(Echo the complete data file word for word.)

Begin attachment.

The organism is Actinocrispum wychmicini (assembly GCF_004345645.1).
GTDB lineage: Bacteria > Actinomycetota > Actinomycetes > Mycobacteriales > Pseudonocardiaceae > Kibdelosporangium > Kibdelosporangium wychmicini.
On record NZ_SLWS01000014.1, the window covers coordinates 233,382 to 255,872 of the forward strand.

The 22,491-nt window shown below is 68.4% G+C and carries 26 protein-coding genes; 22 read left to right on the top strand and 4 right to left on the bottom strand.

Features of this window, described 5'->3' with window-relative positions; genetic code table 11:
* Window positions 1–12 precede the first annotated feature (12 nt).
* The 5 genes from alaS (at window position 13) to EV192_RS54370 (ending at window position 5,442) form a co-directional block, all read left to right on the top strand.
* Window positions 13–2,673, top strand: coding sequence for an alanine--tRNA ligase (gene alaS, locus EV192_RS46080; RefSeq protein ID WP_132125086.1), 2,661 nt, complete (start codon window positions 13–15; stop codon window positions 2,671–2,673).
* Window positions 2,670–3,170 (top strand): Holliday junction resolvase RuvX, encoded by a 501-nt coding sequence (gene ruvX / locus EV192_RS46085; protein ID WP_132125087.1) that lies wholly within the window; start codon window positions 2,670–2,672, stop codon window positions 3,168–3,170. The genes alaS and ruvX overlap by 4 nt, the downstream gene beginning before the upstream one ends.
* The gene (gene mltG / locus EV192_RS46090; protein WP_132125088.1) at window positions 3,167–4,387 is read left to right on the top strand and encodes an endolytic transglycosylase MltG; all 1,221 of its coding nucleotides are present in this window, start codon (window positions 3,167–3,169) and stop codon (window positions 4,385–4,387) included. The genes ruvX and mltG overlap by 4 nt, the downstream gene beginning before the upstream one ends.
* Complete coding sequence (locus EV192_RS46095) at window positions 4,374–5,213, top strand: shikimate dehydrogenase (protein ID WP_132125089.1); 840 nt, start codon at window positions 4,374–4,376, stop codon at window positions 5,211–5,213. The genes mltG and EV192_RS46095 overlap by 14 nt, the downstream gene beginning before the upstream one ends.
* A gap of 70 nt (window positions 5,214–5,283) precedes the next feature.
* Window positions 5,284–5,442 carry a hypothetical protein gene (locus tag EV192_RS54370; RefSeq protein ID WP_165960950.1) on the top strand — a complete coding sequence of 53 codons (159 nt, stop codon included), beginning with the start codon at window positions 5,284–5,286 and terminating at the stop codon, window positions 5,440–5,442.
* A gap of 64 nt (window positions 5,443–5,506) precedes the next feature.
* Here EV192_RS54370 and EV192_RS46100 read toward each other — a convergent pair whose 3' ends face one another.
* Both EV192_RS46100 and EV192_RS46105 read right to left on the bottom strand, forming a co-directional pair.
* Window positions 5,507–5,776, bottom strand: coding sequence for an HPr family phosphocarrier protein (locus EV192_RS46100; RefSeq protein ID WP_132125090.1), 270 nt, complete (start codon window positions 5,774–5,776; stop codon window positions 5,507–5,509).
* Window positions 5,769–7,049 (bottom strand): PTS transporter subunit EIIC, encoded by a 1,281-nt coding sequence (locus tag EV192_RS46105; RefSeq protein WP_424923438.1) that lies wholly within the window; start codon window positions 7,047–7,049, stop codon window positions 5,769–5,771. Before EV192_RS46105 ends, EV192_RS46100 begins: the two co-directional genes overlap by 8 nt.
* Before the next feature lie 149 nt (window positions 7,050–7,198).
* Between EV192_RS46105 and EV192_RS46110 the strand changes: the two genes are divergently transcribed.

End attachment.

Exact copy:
The organism is Actinocrispum wychmicini (assembly GCF_004345645.1).
GTDB lineage: Bacteria > Actinomycetota > Actinomycetes > Mycobacteriales > Pseudonocardiaceae > Kibdelosporangium > Kibdelosporangium wychmicini.
On record NZ_SLWS01000014.1, the window covers coordinates 233,382 to 255,872 of the forward strand.

The 22,491-nt window shown below is 68.4% G+C and carries 26 protein-coding genes; 22 read left to right on the top strand and 4 right to left on the bottom strand.

Features of this window, described 5'->3' with window-relative positions; genetic code table 11:
* Window positions 1–12 precede the first annotated feature (12 nt).
* The 5 genes from alaS (at window position 13) to EV192_RS54370 (ending at window position 5,442) form a co-directional block, all read left to right on the top strand.
* Window positions 13–2,673, top strand: coding sequence for an alanine--tRNA ligase (gene alaS, locus EV192_RS46080; RefSeq protein ID WP_132125086.1), 2,661 nt, complete (start codon window positions 13–15; stop codon window positions 2,671–2,673).
* Window positions 2,670–3,170 (top strand): Holliday junction resolvase RuvX, encoded by a 501-nt coding sequence (gene ruvX / locus EV192_RS46085; protein ID WP_132125087.1) that lies wholly within the window; start codon window positions 2,670–2,672, stop codon window positions 3,168–3,170. The genes alaS and ruvX overlap by 4 nt, the downstream gene beginning before the upstream one ends.
* The gene (gene mltG / locus EV192_RS46090; protein WP_132125088.1) at window positions 3,167–4,387 is read left to right on the top strand and encodes an endolytic transglycosylase MltG; all 1,221 of its coding nucleotides are present in this window, start codon (window positions 3,167–3,169) and stop codon (window positions 4,385–4,387) included. The genes ruvX and mltG overlap by 4 nt, the downstream gene beginning before the upstream one ends.
* Complete coding sequence (locus EV192_RS46095) at window positions 4,374–5,213, top strand: shikimate dehydrogenase (protein ID WP_132125089.1); 840 nt, start codon at window positions 4,374–4,376, stop codon at window positions 5,211–5,213. The genes mltG and EV192_RS46095 overlap by 14 nt, the downstream gene beginning before the upstream one ends.
* A gap of 70 nt (window positions 5,214–5,283) precedes the next feature.
* Window positions 5,284–5,442 carry a hypothetical protein gene (locus tag EV192_RS54370; RefSeq protein ID WP_165960950.1) on the top strand — a complete coding sequence of 53 codons (159 nt, stop codon included), beginning with the start codon at window positions 5,284–5,286 and terminating at the stop codon, window positions 5,440–5,442.
* A gap of 64 nt (window positions 5,443–5,506) precedes the next feature.
* Here EV192_RS54370 and EV192_RS46100 read toward each other — a convergent pair whose 3' ends face one another.
* Both EV192_RS46100 and EV192_RS46105 read right to left on the bottom strand, forming a co-directional pair.
* Window positions 5,507–5,776, bottom strand: coding sequence for an HPr family phosphocarrier protein (locus EV192_RS46100; RefSeq protein ID WP_132125090.1), 270 nt, complete (start codon window positions 5,774–5,776; stop codon window positions 5,507–5,509).
* Window positions 5,769–7,049 (bottom strand): PTS transporter subunit EIIC, encoded by a 1,281-nt coding sequence (locus tag EV192_RS46105; RefSeq protein WP_424923438.1) that lies wholly within the window; start codon window positions 7,047–7,049, stop codon window positions 5,769–5,771. Before EV192_RS46105 ends, EV192_RS46100 begins: the two co-directional genes overlap by 8 nt.
* Before the next feature lie 149 nt (window positions 7,050–7,198).
* Between EV192_RS46105 and EV192_RS46110 the strand changes: the two genes are divergently transcribed.